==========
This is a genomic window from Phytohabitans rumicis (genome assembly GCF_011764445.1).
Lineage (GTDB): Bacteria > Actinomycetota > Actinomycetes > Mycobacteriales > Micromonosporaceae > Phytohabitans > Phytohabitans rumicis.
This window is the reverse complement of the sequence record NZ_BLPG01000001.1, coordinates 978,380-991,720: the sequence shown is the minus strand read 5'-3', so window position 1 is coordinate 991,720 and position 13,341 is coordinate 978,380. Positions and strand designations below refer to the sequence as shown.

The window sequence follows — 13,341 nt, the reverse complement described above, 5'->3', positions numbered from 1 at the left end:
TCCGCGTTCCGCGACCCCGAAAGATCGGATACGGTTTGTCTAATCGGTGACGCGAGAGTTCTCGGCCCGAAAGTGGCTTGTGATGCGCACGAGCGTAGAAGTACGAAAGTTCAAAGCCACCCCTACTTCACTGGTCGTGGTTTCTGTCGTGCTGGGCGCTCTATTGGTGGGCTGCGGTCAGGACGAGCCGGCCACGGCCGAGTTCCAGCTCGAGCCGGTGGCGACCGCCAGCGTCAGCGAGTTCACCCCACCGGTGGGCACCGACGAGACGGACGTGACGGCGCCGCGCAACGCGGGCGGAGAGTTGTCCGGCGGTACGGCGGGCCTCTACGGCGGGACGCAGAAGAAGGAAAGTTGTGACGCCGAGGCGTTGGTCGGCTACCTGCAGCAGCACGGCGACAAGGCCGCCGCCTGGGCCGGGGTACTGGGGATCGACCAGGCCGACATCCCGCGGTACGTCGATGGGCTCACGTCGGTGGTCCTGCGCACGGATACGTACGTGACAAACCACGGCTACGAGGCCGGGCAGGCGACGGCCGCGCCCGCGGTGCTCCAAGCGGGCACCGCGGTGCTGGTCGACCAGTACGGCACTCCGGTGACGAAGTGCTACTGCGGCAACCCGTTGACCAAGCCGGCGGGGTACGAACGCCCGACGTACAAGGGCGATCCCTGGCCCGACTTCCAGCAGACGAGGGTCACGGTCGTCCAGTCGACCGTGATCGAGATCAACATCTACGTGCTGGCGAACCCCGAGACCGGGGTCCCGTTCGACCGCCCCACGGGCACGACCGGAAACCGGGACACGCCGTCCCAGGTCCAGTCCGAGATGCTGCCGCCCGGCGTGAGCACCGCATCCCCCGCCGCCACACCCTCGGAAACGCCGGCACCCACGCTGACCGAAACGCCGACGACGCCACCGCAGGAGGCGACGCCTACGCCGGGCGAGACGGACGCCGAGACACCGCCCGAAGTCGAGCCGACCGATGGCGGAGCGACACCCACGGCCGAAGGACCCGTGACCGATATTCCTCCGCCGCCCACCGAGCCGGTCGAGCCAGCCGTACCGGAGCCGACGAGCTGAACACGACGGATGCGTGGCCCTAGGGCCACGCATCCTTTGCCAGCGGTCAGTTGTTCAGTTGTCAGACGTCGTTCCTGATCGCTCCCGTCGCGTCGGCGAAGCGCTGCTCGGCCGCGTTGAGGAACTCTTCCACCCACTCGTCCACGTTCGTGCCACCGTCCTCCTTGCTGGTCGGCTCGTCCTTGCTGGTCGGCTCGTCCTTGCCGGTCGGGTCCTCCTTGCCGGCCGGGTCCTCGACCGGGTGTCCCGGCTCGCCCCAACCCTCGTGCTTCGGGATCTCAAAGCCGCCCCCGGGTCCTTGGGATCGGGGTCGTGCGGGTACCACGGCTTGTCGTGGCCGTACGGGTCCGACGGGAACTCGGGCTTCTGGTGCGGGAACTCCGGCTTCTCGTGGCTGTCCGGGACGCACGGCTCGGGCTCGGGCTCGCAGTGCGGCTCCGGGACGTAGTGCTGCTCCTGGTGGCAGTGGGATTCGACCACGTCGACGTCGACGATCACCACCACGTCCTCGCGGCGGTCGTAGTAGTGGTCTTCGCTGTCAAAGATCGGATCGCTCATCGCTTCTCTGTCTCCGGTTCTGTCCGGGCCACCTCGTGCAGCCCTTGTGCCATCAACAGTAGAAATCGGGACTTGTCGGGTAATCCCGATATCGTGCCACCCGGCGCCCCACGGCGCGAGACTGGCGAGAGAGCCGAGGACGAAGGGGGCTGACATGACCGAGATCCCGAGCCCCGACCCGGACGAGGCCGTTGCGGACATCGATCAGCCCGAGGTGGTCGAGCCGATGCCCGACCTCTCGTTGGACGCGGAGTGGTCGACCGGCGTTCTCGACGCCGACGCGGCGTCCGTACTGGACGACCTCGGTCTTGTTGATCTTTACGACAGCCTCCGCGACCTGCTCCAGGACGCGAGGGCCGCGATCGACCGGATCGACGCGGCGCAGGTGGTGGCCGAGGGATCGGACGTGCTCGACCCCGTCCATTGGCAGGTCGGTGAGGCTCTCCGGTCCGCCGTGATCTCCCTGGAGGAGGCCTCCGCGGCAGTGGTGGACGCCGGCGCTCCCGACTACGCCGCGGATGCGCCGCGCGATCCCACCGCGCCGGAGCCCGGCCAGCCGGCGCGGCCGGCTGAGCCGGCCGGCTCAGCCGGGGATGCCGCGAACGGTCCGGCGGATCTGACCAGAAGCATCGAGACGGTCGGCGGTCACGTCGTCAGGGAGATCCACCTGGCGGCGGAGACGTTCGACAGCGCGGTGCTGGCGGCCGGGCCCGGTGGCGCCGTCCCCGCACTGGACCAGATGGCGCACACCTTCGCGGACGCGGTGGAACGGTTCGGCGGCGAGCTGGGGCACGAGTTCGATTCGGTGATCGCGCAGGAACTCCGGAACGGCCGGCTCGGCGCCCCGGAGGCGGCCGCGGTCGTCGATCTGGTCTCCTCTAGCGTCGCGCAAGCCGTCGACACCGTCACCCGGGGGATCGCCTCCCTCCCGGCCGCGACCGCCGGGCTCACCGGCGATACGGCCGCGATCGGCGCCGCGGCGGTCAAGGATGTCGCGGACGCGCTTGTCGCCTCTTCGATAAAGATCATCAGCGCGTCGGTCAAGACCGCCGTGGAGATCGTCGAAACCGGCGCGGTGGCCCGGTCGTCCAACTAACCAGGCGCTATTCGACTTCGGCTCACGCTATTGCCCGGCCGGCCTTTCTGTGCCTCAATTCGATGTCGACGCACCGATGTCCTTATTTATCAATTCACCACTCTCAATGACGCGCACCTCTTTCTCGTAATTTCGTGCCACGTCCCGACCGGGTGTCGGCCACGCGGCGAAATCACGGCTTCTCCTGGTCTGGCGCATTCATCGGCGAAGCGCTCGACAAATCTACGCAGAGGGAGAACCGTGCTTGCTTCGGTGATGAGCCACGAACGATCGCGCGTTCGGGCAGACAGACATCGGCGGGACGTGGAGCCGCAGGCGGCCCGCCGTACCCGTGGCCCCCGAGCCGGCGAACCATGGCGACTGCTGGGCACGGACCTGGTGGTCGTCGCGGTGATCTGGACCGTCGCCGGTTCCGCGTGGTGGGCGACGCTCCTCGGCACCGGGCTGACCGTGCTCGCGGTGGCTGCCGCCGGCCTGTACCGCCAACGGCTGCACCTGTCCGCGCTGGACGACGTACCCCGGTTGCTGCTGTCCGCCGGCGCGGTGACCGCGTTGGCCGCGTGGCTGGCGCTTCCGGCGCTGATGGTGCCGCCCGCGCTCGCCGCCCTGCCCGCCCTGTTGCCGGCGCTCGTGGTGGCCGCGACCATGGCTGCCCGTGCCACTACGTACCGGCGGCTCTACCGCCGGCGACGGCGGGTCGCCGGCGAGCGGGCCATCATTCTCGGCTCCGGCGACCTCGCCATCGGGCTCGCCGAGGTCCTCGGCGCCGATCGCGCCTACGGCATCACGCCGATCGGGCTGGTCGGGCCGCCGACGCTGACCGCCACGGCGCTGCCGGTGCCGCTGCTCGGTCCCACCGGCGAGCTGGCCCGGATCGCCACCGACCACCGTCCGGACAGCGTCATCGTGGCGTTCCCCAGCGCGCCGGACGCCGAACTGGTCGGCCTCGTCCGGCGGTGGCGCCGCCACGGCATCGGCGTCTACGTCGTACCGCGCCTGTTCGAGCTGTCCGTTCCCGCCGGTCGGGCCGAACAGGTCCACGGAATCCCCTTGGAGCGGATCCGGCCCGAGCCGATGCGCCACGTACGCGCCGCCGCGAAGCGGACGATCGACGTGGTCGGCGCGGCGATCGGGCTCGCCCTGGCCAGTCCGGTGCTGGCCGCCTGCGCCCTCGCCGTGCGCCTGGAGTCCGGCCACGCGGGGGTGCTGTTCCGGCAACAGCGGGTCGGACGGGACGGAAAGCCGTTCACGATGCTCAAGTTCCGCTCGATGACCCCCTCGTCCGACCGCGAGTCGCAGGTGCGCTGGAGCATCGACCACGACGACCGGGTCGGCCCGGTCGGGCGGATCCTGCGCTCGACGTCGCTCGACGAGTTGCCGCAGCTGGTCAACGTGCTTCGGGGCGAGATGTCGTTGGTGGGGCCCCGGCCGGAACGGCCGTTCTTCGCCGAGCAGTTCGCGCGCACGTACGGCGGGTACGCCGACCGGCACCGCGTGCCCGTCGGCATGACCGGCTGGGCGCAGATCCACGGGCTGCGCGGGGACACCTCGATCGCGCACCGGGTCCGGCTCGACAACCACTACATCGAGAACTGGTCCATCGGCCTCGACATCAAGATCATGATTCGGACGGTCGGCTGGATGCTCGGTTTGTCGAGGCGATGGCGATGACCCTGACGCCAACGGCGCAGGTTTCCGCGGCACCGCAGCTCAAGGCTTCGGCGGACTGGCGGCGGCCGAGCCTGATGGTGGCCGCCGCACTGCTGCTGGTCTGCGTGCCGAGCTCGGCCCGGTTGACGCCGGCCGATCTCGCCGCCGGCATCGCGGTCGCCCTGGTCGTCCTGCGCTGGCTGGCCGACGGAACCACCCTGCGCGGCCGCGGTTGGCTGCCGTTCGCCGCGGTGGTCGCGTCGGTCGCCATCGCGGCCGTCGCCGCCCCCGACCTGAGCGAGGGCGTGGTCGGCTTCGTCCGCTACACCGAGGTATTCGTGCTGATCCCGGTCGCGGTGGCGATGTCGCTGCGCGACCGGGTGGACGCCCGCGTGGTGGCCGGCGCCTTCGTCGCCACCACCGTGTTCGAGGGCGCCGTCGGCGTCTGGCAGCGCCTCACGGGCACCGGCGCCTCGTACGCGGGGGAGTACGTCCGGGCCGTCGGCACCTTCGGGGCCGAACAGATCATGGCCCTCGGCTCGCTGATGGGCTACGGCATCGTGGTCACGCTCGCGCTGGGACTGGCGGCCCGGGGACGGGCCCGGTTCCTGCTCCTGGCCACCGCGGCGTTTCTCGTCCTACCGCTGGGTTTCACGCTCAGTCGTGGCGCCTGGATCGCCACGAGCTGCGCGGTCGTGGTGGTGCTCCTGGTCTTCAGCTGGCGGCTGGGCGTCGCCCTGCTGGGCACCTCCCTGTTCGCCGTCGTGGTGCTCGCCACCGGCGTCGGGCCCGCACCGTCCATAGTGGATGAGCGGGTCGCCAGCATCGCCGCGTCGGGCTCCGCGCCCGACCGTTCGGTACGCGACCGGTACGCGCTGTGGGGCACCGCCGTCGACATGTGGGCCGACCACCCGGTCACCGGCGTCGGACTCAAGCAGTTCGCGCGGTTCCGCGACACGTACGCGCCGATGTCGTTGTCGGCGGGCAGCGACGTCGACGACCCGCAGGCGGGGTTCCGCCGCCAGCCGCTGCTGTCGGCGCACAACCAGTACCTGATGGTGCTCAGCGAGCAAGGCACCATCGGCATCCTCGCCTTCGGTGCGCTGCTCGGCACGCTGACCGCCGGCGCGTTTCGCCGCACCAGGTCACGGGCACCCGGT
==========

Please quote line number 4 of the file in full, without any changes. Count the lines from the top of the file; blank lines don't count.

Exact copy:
The window sequence follows — 13,341 nt, the reverse complement described above, 5'->3', positions numbered from 1 at the left end: